Tackling persistent inequities underlying maternal mortality

The MBRRACE-UK collaboration , co-led by Oxford Population Health’s National Perinatal Epidemiology Unit , has published the full Saving Lives, Improving Mothers’ Care report on women who died during, or up to a year after, pregnancy between 2019 and 2021.

The data from this report were published by the collaboration in May 2023. The full report, which is considered a gold standard for identifying improvements needed for maternity services, examines in detail the care received by the women who died and suggests strategies and interventions to prevent future deaths. This is the first full report to cover the period when the Delta variant of COVID-19 was most prevalent and its impact on maternal deaths.

Data published by the MBRRACE-UK collaboration in May 2023 showed that persistent disparities in maternal health remained. In 2019 - 2021, women from Black ethnic backgrounds were four times more likely to die during or up to six weeks after pregnancy when compared to White women. There was an almost two-fold difference in the rate of deaths amongst women from Asian ethnic backgrounds compared to White women.

The data also showed that 12% of the women who died during or up to a year after pregnancy were at severe and multiple disadvantage, and women living in the most deprived areas of the UK were more than twice as likely to die when compared to women living in the least deprived areas. Deaths from mental health-related causes as a whole account for nearly 40% of deaths occurring between six weeks and a year after the end of pregnancy with maternal suicide remaining the leading cause of direct deaths in this period.

The full report found evidence that staff in maternal healthcare settings were expected to care for women with vulnerabilities or complex and multiple conditions without proper training or skills; in the postnatal period in particular many women who were at severe or multiple disadvantage did not have their specific care needs met.

The leading cause of death in this period was COVID-19 infection. In this period, maternal deaths attributable to COVID-19 were at a rate well in excess of any other single cause. The report has shown that confused messaging and vaccine hesitancy from both clinicians and pregnant women are likely to have contributed to the deaths of 27 women who were eligible for vaccination against COVID-19 and could have received two doses before they died. Only one of the women who died had received a single dose of COVID-19 vaccination.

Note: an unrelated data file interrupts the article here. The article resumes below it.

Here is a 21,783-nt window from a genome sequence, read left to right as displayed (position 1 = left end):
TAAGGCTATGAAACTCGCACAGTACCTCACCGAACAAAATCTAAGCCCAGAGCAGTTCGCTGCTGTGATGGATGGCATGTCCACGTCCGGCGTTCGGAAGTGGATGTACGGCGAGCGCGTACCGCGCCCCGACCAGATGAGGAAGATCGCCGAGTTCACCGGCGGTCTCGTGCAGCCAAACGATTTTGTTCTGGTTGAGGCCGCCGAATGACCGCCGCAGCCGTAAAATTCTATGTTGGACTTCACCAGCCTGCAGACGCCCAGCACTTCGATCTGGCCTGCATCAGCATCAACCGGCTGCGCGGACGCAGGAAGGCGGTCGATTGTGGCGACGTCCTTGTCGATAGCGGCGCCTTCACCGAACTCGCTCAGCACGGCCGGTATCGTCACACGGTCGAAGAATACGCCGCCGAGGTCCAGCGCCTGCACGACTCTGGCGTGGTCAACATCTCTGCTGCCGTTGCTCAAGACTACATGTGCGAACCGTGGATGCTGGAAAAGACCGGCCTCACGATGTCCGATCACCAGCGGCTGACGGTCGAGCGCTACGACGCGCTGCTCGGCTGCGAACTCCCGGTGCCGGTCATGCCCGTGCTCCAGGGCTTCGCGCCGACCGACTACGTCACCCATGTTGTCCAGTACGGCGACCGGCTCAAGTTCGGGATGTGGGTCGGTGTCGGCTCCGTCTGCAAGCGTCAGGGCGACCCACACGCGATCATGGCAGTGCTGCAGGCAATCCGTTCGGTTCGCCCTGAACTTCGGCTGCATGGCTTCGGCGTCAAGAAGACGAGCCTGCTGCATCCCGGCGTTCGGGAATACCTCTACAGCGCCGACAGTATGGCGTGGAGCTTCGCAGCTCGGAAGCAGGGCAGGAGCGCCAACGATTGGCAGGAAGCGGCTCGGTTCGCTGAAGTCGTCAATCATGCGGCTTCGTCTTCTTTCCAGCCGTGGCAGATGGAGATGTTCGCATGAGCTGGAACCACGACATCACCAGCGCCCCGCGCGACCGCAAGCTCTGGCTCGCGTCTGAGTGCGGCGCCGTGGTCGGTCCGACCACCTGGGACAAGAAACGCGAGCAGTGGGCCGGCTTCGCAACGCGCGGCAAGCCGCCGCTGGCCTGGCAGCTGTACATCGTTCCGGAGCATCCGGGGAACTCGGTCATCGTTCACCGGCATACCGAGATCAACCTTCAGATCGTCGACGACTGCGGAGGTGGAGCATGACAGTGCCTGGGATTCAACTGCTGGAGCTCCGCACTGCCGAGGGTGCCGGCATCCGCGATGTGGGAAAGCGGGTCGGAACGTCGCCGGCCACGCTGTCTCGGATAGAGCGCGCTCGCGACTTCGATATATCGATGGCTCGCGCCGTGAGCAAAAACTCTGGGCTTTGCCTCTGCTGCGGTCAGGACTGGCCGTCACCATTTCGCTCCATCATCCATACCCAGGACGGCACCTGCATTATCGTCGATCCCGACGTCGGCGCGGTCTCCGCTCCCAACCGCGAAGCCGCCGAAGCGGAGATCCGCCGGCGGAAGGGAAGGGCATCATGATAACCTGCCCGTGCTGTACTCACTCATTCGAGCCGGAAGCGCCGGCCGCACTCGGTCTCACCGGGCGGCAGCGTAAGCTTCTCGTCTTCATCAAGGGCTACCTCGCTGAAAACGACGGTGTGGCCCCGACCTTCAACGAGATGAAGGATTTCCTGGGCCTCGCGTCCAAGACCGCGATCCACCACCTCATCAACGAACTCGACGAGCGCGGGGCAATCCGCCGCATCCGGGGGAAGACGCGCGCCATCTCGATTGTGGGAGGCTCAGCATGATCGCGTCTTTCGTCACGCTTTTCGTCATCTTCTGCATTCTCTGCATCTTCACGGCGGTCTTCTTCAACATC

In addition, pregnant women were often denied basic care such as access to treatments for COVID-19 that were proven to reduce the risk of death, including tocilizumab and steroids, and heart-lung bypass support (extracorporeal membrane oxygenation or ECMO), simply because they were pregnant. This was as a result of uncertainty among medical teams regarding how to appropriately diagnose and treat pregnant women.

The report also found evidence that clinical staff were not always equipped to have discussions with women regarding the benefits and risks of taking medications during pregnancy. Women were thus not able to make an informed choice about which medications to take.

The key recommendations from the report were:

  • Pregnant women must be included in medicines and vaccine research;
  • A route for the rapid delivery of advice and data on new vaccines and treatments to pregnant women and their clinicians must be established;
  • Pregnant, recently pregnant, and breastfeeding women should be treated the same as a non-pregnant person unless there is a very clear reason not to;
  • Guidance for administering ECMO support to pregnant women must be established;
  • Care after pregnancy must be tailored to women’s individual needs, and staff in maternal care must have the skills to care for complex physical, mental, and social care needs;
  • Training resources must be developed to promote shared decision making and counselling on medication use during and after pregnancy.

Marian Knight MBE , Professor of Maternal and Child Population Health at Oxford Population Health and maternal reporting lead, said ’This report shows persistent inequities impacting the care of pregnant, recently pregnant and breastfeeding women. Improvements in care may have been able to change the outcome for 52% of the women who died during or up to a year after pregnancy. This demonstrates an even greater need to focus on the implementation of the recommendations within this report to achieve a reduction in maternal deaths.’

The full set of reports, including a plain language summary, can be downloaded from the MBRRACE-UK webpages.